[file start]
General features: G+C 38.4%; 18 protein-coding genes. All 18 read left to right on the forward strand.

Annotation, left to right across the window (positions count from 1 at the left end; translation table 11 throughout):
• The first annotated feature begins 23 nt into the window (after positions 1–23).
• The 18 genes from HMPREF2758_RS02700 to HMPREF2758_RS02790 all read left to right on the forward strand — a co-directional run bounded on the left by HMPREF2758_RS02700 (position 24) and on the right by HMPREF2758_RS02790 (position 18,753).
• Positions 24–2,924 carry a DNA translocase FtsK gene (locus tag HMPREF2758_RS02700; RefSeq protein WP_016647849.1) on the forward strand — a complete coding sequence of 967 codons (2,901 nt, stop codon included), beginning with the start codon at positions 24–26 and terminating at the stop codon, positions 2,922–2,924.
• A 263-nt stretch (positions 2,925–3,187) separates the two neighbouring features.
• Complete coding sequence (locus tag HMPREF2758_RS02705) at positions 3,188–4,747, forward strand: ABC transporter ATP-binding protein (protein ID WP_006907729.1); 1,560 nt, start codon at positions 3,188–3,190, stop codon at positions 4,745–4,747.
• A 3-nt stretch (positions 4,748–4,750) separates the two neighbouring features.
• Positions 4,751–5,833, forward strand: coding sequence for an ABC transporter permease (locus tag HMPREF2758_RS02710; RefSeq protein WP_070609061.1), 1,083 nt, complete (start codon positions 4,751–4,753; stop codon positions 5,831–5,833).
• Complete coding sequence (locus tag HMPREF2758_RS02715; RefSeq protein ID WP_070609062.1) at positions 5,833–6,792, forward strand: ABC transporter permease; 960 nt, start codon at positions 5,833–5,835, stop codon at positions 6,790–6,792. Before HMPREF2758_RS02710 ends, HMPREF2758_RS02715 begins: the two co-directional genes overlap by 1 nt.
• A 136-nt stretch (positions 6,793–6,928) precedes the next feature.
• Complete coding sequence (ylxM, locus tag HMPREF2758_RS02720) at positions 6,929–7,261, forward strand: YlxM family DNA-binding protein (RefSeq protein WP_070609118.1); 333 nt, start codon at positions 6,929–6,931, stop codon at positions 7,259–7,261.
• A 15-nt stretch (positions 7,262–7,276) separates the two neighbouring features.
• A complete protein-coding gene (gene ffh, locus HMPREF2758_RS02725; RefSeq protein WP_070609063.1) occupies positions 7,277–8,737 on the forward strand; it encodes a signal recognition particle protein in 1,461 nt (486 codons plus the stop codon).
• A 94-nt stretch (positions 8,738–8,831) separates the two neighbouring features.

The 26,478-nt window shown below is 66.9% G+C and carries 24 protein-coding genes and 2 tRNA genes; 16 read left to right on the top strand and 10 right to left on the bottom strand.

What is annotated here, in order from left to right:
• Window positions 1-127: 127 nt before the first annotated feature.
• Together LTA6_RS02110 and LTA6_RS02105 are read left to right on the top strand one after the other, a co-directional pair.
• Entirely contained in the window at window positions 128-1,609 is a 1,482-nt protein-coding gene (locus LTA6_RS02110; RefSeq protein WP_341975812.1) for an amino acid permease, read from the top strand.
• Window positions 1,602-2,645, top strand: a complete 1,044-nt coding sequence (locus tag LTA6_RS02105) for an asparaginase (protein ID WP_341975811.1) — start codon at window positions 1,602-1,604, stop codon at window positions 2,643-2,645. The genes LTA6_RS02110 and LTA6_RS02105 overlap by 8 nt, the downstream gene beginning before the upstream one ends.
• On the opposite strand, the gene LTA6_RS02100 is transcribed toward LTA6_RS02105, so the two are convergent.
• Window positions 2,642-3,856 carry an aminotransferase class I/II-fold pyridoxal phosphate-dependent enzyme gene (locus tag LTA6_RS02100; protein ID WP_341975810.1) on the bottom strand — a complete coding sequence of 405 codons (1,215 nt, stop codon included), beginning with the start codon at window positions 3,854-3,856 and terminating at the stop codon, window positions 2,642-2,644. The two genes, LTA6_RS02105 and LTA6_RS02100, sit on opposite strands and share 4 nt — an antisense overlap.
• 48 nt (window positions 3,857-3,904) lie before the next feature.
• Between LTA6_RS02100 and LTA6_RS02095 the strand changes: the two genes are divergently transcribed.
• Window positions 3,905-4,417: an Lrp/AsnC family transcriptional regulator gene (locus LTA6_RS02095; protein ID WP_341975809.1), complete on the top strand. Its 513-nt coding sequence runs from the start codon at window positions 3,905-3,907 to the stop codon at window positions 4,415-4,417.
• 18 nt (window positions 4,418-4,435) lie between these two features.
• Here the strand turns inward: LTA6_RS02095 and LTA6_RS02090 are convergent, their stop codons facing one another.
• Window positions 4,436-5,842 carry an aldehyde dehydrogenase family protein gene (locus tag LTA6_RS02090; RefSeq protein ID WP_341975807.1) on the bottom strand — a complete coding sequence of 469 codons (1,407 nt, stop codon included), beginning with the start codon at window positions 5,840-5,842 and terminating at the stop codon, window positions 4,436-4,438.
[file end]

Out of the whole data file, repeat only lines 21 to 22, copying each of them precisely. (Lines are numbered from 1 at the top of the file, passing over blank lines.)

• Window positions 1,602-2,645, top strand: a complete 1,044-nt coding sequence (locus tag LTA6_RS02105) for an asparaginase (protein ID WP_341975811.1) — start codon at window positions 1,602-1,604, stop codon at window positions 2,643-2,645. The genes LTA6_RS02110 and LTA6_RS02105 overlap by 8 nt, the downstream gene beginning before the upstream one ends.
• On the opposite strand, the gene LTA6_RS02100 is transcribed toward LTA6_RS02105, so the two are convergent.